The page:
Mother Laken Vennard and father Dylan Nauck sit in chairs, holding their triplets, inside the Newborn Intensive Care Unit at Rapides Women's and Children's Hospital.

Laken Vennard and Dylan Nauck are like most couples when it comes to the decision of having more children. With daughter Skylar turning 9 and son Konner at 8, they decided to have one more child.

In February, sensing that she was pregnant, Laken made an appointment to see Obstetrician/Gynecologist Lauren Harris, M.D. of Women’s Health Center at Rapides Women’s and Children’s Hospital.

The sonographer performed an ultrasound and then left the room quickly to show the results to Dr. Harris.

“We thought something was wrong,” admitted Laken.

There was nothing wrong. The ultrasound showed she was pregnant with triplets!

“It was a shock,” said Laken.

“We expect three (children) and went to five real quick!” said Dylan.

According to Perinatalogist Scott Barrilleaux, M.D., “About 80 percent of all triplets are usually something with assisted reproductive technologies. The incidence of triplets otherwise, there’s about 32 per 100,000 live births. It is very rare.”

Even rarer are the lack of major complications associated with triplets. Laken saw Dr. Barrilleaux, who specializes in pregnancy complications, but her pregnancy was rather uneventful.

“Triplets always just surprise you with the expected complications and pre-term labor,” said Dr. Harris. “Laken had a very straightforward pregnancy with no problems. Never had any issues at all.”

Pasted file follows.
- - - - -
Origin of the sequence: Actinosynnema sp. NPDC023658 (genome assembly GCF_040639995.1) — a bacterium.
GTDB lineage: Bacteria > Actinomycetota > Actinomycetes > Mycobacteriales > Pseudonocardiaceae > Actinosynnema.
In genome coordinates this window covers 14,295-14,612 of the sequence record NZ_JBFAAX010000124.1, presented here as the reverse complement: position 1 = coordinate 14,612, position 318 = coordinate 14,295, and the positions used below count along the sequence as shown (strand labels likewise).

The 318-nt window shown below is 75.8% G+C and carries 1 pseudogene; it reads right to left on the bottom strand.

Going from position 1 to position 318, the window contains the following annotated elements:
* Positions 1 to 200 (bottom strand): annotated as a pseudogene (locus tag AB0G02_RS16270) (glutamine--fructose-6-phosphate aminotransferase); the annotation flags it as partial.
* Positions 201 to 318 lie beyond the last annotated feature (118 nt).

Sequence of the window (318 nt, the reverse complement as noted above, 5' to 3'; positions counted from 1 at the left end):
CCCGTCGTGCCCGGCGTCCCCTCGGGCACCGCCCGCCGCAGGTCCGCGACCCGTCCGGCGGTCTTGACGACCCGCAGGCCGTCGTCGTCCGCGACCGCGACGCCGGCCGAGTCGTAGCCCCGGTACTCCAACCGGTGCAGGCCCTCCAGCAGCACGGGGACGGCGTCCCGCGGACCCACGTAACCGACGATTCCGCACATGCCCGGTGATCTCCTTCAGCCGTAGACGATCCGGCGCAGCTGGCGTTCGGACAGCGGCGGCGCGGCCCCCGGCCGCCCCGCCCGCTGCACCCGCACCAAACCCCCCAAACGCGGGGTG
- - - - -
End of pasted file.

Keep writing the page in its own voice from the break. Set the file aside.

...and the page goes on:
About the only issue for Laken and Dylan was telling their family. They decided to do it at Skylar’s birthday party.

“We waited until she was opening gifts,” said Dylan. “She unwrapped a gift with a sign telling them. They were freaking out.”

The sign read, “Our family is growing by 6 feet and 3 little heartbeats. The Nauck triplets are due October 2023.” Included with the sign were 4 images of the sonogram – 1 for each triplet and 1 showing all 3 in the womb.

“Skylar was crying and excited when she found out,” said Laken.

While Laken’s due date was in October, the triplets were born at 34 weeks on Sept. 6 at RWCH. Bellamy came first at 8:23 p.m. He weighed 5 pounds, 2 ounces. Octavia came a minute later and weighed 4 pounds, 15 ounces. Oliver decided to wait a few more minutes before his arrival at 8:27 p.m. He was 4 pounds, 13 ounces.

“It was an amazing experience to deliver the triplets and especially get them that far along,” said Dr. Harris. “We got them to 34 weeks, which was really awesome and pretty much unheard of. It is sometimes hard to get twins that far.”

To ensure enough help during delivery, it was scheduled at shift change, allowing both the day and night crew to assist. The triplets were then sent to the Newborn ICU to assist with breathing and eating before being discharged.

In all, 10 departments – Admitting, Laboratory, Labor & Delivery, NICU, Respiratory Therapy, X-ray, W2, Social Services, Rehab Services and Occupational Therapy – at Rapides Women’s and Children’s Hospital have played a role in their care.

“Delivering triplets doesn’t happen every day,” said Julie Fontenot, administrator of RWCH. “I can’t say enough about our whole team’s preparation to make this miraculous event for mom, dad and babies safe, organized and beautiful.”

Dr. Harris’ WHC colleagues, Joel Hall, M.D., and Gary Manuel, M.D., have delivered triplets in the past.

“It’s been a while since our group has delivered some,” said Dr Harris. “Besides the fact she delivered triplets, she had a really easy pregnancy and we are all very thankful for that.”